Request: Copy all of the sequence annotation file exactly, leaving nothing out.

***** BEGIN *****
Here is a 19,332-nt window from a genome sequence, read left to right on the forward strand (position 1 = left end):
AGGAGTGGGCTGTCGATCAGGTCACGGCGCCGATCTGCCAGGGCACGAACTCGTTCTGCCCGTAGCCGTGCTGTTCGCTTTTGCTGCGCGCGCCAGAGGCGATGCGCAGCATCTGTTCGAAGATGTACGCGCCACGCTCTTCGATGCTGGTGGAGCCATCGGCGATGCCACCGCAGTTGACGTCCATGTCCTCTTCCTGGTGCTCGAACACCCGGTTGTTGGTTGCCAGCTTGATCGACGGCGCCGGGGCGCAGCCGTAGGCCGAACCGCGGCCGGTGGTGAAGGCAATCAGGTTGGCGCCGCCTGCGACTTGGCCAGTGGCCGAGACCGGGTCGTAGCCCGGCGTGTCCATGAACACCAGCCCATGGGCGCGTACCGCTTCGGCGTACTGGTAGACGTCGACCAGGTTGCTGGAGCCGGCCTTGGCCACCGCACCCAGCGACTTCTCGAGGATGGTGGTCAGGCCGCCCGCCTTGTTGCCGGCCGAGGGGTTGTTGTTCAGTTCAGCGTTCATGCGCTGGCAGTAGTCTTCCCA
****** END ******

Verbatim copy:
Here is a 19,332-nt window from a genome sequence, read left to right on the forward strand (position 1 = left end):
AGGAGTGGGCTGTCGATCAGGTCACGGCGCCGATCTGCCAGGGCACGAACTCGTTCTGCCCGTAGCCGTGCTGTTCGCTTTTGCTGCGCGCGCCAGAGGCGATGCGCAGCATCTGTTCGAAGATGTACGCGCCACGCTCTTCGATGCTGGTGGAGCCATCGGCGATGCCACCGCAGTTGACGTCCATGTCCTCTTCCTGGTGCTCGAACACCCGGTTGTTGGTTGCCAGCTTGATCGACGGCGCCGGGGCGCAGCCGTAGGCCGAACCGCGGCCGGTGGTGAAGGCAATCAGGTTGGCGCCGCCTGCGACTTGGCCAGTGGCCGAGACCGGGTCGTAGCCCGGCGTGTCCATGAACACCAGCCCATGGGCGCGTACCGCTTCGGCGTACTGGTAGACGTCGACCAGGTTGCTGGAGCCGGCCTTGGCCACCGCACCCAGCGACTTCTCGAGGATGGTGGTCAGGCCGCCCGCCTTGTTGCCGGCCGAGGGGTTGTTGTTCAGTTCAGCGTTCATGCGCTGGCAGTAGTCTTCCCA